Best Submission & Keynote Address, Association for Behavioral & Cognitive Therapies, Autism Spectrum Disorders & Developmental Disabilities Special Interest Group

Best Clinical/Behavioral Dissertation, International Society for Autism Research

Director's Early Independence Award - Finalist, National Institutes of Health (NIH)

Young Investigator Award, International Society for Autism Research

Distinguished Reviewer, Behavior Therapy

Representative Publications (out of >35)

  • Lerner MD, White SW, McPartland JC. Mechanisms of change in psychosocial interventions for autism spectrum disorders. Dialogues Clin Neurosci. 2012 Sep;14(3):307-18. PubMed PMID: 23226955; PubMed Central PMCID: PMC3513684.
  •  Lerner MD, Calhoun CD, Mikami AY, De Los Reyes A. Understanding parent-child social informant discrepancy in youth with high functioning autism spectrum disorders. J Autism Dev Disord. 2012 Dec;42(12):2680-92. PubMed PMID: 22456819.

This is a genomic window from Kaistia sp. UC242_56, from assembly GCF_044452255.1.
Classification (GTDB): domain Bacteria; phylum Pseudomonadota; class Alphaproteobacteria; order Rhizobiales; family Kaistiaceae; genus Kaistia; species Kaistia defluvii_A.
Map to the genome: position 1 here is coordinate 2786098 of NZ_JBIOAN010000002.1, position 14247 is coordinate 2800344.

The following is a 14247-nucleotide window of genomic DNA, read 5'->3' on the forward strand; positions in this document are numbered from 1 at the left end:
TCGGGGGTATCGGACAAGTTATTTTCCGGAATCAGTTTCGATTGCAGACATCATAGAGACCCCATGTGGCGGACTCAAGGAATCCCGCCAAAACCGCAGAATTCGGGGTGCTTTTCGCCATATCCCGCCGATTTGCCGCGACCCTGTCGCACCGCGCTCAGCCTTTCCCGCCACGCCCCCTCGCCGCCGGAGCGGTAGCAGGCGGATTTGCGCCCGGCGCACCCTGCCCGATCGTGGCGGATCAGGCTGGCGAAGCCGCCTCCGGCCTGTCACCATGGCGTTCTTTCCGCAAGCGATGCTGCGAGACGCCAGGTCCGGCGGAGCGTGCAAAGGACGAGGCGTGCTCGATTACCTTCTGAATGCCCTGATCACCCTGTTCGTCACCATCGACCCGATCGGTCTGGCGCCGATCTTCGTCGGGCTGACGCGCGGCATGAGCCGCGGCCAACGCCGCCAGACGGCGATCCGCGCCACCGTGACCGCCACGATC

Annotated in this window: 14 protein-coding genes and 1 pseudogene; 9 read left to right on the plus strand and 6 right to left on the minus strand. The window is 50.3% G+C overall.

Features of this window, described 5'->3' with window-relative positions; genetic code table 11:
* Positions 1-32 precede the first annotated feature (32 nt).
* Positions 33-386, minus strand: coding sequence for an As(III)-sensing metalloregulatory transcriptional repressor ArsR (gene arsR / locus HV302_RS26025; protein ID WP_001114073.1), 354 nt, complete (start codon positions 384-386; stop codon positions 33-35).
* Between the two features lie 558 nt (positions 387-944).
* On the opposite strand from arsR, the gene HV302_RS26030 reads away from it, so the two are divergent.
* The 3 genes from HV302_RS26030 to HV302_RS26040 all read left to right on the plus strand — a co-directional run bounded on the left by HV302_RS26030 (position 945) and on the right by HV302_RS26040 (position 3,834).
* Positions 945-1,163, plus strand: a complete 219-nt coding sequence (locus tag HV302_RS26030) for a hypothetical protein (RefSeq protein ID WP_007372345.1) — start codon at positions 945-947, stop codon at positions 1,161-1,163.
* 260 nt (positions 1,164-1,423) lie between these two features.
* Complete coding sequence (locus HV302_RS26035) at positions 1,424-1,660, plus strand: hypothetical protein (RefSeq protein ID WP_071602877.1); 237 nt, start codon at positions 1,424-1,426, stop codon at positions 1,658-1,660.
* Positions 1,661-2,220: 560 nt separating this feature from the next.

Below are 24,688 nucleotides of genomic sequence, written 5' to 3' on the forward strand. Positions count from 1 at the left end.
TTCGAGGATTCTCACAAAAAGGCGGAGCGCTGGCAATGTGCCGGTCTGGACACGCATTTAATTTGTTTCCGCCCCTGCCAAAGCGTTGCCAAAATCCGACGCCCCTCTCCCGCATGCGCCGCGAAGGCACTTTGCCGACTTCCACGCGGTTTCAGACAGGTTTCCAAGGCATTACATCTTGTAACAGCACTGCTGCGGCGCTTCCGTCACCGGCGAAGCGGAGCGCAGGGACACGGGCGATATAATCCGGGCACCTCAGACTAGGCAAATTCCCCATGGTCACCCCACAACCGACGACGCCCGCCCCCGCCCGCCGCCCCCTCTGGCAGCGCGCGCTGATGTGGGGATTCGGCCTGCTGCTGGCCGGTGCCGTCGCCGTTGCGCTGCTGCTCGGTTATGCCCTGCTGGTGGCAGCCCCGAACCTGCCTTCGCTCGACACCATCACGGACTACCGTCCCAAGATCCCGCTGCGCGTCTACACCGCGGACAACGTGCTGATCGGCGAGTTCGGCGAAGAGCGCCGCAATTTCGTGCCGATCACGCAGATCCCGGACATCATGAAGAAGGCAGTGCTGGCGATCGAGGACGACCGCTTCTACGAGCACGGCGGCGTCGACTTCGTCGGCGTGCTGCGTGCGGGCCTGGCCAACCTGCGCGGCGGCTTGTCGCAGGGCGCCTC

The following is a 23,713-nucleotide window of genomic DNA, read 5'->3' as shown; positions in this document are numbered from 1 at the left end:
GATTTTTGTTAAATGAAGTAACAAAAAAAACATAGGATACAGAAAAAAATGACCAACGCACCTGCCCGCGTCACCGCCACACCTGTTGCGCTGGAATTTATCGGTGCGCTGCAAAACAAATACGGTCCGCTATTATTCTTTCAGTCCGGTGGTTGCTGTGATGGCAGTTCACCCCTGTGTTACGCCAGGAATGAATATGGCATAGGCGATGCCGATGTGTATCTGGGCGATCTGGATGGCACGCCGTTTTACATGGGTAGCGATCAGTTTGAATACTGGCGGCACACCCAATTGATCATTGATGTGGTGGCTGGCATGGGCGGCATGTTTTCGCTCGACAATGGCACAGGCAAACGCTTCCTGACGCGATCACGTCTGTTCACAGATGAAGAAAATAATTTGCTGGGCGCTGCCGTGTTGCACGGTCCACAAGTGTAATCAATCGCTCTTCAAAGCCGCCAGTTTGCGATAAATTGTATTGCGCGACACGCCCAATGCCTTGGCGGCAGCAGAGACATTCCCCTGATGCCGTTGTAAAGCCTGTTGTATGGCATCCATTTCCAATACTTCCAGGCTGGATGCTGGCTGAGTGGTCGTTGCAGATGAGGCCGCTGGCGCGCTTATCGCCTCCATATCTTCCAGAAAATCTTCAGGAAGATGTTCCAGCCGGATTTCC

• Lerner MD, McPartland JC, Morris JP. Multimodal emotion processing in autism spectrum disorders: an event-related potential study. Dev Cogn Neurosci. 2013 Jan;3:11-21. PubMed PMID: 23245216.
  • Lerner MD, Potthoff LM, Hunter SJ. Optimizing Cross-Sectional Prediction of Social Functioning in Youth Referred for Neuropsychological Testing. PLoS One. 2015;10(5):e0128303. PubMed PMID: 26011533.
  • Lerner MD, Hutchins TL, Prelock PA. Brief report: preliminary evaluation of the theory of mind inventory and its relationship to measures of social skills. J Autism Dev Disord. 2011 Apr;41(4):512-7. PubMed PMID: 20628800.